The musical Caroline, or Change currently playing at Syracuse Stage is one of the best productions I’ve seen in twelve years of reviewing. Prize-winning playwright Tony Kushner and Tony Nominated composer Jeanine Tesori have created a musical that has all the depths and fully realized characters of a dramatic play. Almost entirely sung, this powerful story deals with all kinds of change, from change left in a pants’ pocket, through personal change to changes in the national consciousness.
The play is set in 1963 Louisiana at the beginning of the civil rights movement and the time of the Kennedy assassination. Caroline is an African American maid working for the Gellman family. Noah Gellman, nine years old and dealing with the death of his mother, spends a lot of time in the basement laundry that Caroline refers to as “underground.” She’s a single mother of four trying her best to raise her family.
Although this is serious subject matter, there are some great moments of humor, like the girls’ trio who appear from the radio to comment on Caroline’s thoughts and the devilish dryer who doubles as a singing bus. I especially liked the Washing Machine’s terrific voice and smooth agitation.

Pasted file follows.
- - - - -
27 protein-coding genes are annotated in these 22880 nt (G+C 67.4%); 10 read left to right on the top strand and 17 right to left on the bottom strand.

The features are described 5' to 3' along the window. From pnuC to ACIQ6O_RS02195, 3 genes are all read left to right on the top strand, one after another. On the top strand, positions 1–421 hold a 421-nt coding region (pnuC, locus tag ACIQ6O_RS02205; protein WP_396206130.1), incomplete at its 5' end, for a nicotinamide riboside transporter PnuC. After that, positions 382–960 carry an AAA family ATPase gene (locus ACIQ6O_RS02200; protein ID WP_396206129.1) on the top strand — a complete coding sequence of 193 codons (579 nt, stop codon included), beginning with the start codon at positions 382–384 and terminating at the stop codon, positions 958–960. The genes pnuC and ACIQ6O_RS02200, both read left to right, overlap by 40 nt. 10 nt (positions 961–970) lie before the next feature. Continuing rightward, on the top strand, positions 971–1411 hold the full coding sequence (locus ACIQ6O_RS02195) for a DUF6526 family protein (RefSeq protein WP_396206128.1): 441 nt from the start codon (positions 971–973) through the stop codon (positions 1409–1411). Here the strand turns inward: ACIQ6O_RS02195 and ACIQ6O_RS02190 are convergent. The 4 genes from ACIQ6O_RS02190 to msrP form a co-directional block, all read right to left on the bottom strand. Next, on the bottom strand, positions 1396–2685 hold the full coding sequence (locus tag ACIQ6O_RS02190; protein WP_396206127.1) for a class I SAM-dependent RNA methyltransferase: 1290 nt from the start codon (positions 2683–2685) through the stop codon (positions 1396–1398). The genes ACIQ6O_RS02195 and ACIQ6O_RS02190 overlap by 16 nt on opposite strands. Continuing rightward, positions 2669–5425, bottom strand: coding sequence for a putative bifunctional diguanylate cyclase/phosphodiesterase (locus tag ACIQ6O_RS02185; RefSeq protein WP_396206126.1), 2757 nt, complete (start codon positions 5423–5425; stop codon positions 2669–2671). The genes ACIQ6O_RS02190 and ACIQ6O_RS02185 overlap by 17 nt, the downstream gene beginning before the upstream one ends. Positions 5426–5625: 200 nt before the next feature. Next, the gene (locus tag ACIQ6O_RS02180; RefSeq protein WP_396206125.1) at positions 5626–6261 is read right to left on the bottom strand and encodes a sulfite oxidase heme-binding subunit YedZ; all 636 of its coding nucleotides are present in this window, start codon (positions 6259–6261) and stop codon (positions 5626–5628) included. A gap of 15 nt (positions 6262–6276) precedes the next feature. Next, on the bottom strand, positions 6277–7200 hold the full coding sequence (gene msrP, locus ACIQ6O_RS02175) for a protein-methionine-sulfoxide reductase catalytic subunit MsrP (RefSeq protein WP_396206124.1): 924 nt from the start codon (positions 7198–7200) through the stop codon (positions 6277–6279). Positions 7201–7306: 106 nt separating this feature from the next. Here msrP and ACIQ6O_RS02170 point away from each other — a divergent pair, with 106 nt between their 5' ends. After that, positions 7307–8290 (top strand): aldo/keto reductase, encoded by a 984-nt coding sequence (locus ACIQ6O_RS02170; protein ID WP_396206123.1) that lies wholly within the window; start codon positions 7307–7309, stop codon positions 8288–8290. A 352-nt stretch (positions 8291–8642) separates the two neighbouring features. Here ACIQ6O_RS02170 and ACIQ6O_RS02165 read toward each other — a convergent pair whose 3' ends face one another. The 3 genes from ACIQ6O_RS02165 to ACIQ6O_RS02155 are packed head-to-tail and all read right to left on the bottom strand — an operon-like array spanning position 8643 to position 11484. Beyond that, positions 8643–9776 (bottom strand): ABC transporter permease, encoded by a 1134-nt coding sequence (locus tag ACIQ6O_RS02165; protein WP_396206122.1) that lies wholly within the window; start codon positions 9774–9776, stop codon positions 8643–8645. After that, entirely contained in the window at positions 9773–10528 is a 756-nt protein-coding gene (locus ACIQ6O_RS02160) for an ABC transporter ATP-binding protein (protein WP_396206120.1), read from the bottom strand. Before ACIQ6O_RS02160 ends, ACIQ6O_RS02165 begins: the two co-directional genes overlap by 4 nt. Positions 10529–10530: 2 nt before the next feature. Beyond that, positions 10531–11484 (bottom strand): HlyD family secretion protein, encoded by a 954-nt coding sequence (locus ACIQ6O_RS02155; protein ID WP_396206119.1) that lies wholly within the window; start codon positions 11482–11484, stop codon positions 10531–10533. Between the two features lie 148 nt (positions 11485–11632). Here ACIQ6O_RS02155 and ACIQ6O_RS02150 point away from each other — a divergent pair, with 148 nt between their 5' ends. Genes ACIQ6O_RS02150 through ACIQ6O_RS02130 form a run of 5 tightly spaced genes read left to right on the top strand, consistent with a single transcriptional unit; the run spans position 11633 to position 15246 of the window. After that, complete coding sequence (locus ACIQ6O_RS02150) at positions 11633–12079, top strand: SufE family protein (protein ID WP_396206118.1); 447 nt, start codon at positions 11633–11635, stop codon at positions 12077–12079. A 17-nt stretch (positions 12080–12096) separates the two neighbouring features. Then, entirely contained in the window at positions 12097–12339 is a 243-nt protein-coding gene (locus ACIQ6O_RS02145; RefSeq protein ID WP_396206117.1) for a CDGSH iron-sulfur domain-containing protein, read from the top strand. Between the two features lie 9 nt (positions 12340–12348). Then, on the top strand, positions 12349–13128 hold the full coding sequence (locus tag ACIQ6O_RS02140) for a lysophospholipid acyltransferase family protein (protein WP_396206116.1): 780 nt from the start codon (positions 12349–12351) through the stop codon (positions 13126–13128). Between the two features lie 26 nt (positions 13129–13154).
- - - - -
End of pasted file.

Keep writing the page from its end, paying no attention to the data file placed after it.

The physical production is excellent, from William Bloodgood’s slightly abstract and smoothly moving set to Paul Hackenmueller’s effective lighting. Candace Donnelly’s costumes are also very good, especially the Radio Girls’ pink outfits and Rose’s Chanukah dress.
There’s not a weak link in the cast. They’re all fine actors who are able to handle the difficult score as well as the difficult emotions. It’s a large cast and exceptionally balanced, so instead of picking and choosing I’ll just mention one; the title character. Greta Oglesby plays Caroline with fierce intensity and private vulnerability. Miss Oglesby shows us every facet of this complex and troubled character. The emotional and vocal power of her Act II song Lot’s Wife just about stops the show and left me weeping.
Christopher Drobny has done a fine job with the musical direction and the concealed orchestra sounds great. Sound designer Jonathan Herter has done an expert job of balancing the musical elements.
Director/Choreographer Marcella Lorca has done a masterful job of directing and staging the piece. She’s helped her actors convey complete characterizations, sometimes in as little as two lines.
I’d like to thank Artistic Director Timothy Bond for bringing such a wonderful production of this important musical to Syracuse Stage. If there’s any way you can get to Syracuse, is well worth the trip.
On a scale of one to five the Syracuse Stage production of Caroline, or Change gets five oranges and a juicer. For North Country Public Radio I’m Connie Meng.